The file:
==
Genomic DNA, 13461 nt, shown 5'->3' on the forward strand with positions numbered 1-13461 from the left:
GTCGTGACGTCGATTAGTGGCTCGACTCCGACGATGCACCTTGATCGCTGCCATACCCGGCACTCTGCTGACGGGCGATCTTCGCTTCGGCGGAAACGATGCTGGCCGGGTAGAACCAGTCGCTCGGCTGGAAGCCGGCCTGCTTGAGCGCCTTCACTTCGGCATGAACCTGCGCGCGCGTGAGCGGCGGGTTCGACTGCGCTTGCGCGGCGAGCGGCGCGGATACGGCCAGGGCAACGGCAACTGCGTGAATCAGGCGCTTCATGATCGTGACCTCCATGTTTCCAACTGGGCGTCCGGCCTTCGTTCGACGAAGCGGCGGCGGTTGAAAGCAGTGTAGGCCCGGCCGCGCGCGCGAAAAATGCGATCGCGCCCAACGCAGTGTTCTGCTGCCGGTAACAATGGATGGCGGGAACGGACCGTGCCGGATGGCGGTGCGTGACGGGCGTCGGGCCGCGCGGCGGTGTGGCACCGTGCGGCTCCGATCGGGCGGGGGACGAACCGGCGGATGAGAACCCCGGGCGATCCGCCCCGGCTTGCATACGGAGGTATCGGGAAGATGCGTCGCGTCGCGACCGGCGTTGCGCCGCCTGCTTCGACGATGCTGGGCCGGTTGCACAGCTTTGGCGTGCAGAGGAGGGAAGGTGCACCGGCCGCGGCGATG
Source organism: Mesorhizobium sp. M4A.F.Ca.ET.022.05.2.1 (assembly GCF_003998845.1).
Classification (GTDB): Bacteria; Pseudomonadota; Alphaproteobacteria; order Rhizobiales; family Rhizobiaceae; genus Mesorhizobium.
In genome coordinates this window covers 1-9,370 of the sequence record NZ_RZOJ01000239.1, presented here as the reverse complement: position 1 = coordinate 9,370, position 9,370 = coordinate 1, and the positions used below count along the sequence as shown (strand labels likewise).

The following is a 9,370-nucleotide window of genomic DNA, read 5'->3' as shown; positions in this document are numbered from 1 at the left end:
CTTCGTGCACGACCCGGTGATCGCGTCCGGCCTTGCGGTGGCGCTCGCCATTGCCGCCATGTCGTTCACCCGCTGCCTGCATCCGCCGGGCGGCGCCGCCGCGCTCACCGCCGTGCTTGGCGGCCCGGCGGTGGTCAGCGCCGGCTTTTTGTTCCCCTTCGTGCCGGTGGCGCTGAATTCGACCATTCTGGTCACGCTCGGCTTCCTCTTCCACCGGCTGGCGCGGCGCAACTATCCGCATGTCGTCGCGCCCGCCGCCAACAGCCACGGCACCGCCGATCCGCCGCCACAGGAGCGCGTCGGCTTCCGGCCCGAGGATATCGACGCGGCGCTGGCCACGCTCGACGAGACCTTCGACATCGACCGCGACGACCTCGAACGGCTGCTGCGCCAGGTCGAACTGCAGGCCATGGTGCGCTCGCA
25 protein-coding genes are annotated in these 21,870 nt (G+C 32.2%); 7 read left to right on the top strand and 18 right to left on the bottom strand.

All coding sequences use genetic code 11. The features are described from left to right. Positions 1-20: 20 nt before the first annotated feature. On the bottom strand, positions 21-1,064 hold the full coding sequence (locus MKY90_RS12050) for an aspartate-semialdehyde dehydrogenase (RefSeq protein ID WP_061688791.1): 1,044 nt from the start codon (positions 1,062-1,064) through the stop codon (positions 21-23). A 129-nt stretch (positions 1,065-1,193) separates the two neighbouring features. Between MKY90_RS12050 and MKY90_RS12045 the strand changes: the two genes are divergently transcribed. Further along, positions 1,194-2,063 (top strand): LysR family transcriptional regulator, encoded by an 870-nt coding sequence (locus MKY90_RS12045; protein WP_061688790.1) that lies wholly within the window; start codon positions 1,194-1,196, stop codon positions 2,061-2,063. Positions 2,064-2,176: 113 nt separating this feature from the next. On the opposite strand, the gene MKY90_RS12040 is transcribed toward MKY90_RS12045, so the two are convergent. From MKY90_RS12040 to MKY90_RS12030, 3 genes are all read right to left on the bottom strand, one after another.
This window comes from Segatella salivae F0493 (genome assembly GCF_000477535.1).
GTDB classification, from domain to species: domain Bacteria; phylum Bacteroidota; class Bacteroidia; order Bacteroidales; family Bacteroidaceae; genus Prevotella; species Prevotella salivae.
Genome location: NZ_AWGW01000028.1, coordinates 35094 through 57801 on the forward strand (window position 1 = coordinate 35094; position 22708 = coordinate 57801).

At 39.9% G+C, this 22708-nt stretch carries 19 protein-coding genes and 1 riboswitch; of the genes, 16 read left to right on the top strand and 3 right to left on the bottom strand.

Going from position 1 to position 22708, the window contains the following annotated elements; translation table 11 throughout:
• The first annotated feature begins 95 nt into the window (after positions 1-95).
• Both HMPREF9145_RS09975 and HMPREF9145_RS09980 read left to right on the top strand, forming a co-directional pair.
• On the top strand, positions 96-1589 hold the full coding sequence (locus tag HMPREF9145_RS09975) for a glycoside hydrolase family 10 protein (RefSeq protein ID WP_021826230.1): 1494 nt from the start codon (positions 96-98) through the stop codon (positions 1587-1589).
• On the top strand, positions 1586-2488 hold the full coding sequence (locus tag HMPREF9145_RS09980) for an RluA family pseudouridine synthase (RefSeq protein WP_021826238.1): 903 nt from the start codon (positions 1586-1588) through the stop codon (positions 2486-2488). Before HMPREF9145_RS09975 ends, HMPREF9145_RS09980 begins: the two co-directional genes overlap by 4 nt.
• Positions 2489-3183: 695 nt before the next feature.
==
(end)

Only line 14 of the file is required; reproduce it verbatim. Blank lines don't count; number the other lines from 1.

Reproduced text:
Going from position 1 to position 22708, the window contains the following annotated elements; translation table 11 throughout: